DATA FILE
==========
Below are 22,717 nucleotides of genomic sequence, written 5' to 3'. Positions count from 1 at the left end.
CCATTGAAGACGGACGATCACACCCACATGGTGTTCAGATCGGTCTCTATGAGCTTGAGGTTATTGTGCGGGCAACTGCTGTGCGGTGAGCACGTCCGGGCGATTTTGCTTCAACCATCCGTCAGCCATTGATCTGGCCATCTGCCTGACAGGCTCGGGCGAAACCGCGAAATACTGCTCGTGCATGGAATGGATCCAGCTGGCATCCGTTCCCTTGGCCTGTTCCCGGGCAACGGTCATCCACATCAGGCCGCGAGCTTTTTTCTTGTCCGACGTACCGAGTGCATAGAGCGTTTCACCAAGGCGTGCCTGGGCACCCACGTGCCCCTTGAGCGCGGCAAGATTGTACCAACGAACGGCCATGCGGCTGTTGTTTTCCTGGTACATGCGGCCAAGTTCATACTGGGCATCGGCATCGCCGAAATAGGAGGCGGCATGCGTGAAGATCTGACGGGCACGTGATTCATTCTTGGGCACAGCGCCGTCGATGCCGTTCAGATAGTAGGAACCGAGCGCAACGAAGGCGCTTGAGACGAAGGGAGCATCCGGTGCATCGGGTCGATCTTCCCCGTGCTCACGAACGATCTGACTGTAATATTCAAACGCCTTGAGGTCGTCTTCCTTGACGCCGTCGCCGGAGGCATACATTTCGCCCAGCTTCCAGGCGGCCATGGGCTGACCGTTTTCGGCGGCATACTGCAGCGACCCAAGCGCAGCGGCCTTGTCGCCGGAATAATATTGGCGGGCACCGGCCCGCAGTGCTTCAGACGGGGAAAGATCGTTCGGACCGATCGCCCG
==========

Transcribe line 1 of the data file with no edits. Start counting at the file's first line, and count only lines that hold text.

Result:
Below are 22,717 nucleotides of genomic sequence, written 5' to 3'. Positions count from 1 at the left end.